Tuesday, May 17, 2011

Reggio Emilia Approach

"...a hundred worlds to discover
a hundred worlds to invent
a hundred worlds to dream."
Loris Malaguzzi, founder of the Reggio Emilia Method

I first heard of Reggio Emilia in my Play class doing my degree in Education at UNB. I was fascinated at once and seemed inwardly drawn to this philosophy of education. The founder of this approach, Loris Malaguizzi saw a need for preschool education after World War II in Italy. The town in Italy where the school began is called Reggio Emilia and the focus is on primary education. The need arose out of the destruction from the war and the desire of the parents and community to teach their children respect and responsibility through self-guided curriculum.

Exploration, discovery and creativity are key elements to this approach.

A few of the underlying principle of the Reggio Emilia approach are:

  • The child is a collaborator, communicator and plays a central role.
  • The teacher is a partner to the child, a nurturer, a researcher and a guide.
  • Cooperation and community involvement are foundational.
  • The environment is considered the "third teacher" (this includes the physical classroom space).
  • The parent is considered a partner in the educational process.
  • Documentation is of utmost importance, for communication and learning.

Aspects that I love about Reggio Emilia:
  • The emergent curriculum. The curriculum is built upon the child's interests. Topics of interest come up from observing and documenting the children's conversations or from their known interests. The curriculum often involves large projects that start with a certain topic and build and grow to in-depth studies of that topic.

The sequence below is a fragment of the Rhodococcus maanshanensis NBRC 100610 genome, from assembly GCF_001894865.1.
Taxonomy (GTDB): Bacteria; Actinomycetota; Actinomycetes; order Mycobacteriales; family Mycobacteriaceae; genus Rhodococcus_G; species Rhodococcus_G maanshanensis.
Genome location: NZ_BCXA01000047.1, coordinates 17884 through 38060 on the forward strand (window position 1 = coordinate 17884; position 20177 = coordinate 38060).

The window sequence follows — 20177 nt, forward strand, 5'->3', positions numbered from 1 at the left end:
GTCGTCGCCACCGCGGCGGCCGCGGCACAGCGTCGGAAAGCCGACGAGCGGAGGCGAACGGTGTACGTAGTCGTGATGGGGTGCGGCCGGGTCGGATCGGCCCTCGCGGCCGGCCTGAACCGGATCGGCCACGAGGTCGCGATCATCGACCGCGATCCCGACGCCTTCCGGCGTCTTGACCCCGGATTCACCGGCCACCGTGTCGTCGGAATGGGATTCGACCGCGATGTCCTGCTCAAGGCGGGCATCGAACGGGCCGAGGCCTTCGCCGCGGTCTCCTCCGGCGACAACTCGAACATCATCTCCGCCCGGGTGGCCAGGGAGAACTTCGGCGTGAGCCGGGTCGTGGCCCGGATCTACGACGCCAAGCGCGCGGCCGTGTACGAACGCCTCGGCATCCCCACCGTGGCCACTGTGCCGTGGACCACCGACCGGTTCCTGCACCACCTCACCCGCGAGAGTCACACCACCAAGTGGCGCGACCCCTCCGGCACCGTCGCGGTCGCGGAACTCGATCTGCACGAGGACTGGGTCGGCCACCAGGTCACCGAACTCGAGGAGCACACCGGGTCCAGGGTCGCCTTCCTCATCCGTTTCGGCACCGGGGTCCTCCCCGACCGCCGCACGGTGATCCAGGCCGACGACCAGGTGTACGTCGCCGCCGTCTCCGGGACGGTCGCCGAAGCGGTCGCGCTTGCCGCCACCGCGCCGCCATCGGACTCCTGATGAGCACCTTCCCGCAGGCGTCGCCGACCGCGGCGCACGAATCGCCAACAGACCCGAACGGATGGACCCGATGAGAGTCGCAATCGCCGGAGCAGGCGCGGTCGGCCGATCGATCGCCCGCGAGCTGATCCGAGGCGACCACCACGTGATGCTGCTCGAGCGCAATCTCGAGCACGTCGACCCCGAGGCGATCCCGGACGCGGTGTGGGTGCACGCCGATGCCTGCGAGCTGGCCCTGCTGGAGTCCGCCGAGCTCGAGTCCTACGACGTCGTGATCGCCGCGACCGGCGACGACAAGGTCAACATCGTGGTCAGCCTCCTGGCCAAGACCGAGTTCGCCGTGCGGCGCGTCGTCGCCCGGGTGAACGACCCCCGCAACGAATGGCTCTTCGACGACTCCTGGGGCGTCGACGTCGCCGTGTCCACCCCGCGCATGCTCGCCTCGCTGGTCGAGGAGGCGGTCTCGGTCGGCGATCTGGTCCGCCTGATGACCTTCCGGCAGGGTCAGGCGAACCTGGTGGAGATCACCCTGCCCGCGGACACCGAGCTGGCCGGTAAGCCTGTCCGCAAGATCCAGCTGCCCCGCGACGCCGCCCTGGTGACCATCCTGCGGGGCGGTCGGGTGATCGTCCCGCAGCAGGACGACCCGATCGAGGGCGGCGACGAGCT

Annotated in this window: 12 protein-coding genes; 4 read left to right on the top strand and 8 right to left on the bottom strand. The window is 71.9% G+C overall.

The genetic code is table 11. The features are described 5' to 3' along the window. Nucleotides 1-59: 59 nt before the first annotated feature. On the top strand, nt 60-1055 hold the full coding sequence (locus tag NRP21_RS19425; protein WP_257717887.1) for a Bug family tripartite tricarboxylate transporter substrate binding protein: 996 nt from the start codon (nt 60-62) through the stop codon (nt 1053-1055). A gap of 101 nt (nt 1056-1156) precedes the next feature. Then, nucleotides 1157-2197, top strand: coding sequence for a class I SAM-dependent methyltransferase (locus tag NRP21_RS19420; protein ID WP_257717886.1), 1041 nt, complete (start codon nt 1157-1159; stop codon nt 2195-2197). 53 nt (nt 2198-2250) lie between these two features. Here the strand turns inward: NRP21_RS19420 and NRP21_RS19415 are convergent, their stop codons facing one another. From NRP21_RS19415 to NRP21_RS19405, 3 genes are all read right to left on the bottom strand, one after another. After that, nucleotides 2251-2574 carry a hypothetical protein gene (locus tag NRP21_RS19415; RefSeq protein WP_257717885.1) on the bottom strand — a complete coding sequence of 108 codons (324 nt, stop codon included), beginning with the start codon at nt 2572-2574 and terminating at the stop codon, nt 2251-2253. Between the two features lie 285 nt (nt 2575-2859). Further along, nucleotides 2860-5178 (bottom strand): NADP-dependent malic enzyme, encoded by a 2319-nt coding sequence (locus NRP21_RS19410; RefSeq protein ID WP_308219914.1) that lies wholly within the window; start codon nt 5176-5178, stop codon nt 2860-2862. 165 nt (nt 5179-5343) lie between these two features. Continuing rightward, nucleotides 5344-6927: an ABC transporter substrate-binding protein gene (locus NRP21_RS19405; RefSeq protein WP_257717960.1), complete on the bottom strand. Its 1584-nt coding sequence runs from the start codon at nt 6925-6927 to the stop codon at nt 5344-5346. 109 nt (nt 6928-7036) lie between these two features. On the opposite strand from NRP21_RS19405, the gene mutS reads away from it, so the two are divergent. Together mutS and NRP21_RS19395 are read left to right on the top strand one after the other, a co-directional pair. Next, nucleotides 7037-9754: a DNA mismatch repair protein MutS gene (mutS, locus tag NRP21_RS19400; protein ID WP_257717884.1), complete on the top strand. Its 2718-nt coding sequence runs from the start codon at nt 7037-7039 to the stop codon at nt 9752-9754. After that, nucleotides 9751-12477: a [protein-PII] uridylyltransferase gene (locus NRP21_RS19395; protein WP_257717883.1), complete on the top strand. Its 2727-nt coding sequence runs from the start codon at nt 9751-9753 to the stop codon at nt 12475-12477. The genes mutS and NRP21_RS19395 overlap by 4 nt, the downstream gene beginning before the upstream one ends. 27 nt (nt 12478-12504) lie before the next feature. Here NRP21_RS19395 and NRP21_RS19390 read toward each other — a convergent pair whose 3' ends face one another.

• The creative aspect. Art in many forms is important, and considered the symbolic representation of children. Art is the child's language.
  • The role of the teacher as collaborator. The teacher works alongside the child not solely as an instructor, but as an facilitator. Collecting data and documenting using writing, recording devices help the teacher learn and assess.

Difficulties with the Reggio Emilia approach:

  • The philosophy is rooted in Italian culture and community and not meant to be duplicated (I don't think) fully in a American/Canadian setting. The philosophy must be adapted to our own community and culture without losing it's main tenants.
  • For the homeschooling family, Reggio Emilia poses difficulty because of the focus on collaboration and groups of children working together. A multi-age homeschool co-op would probably be the best form for implementation.

If you would like to read more on Reggio Emilia, consider these resources:
Official Reggio Emilia website
Reggio Emilia on Wikipedia
Reggio Emilia on the Homeschool Learning Network
Camp Creek Blog (homeschooling with a Reggio approach)
Wee Can Too (a local program inspired by Reggio)


  1. I am a big fan of an Emergent Curriculum approach and actually established a new early learning centre for 2-5 year olds using the philosophy, it was a wonderful experience.

  2. Thanks for the comment! I am happy to have discovered your blog and e-book!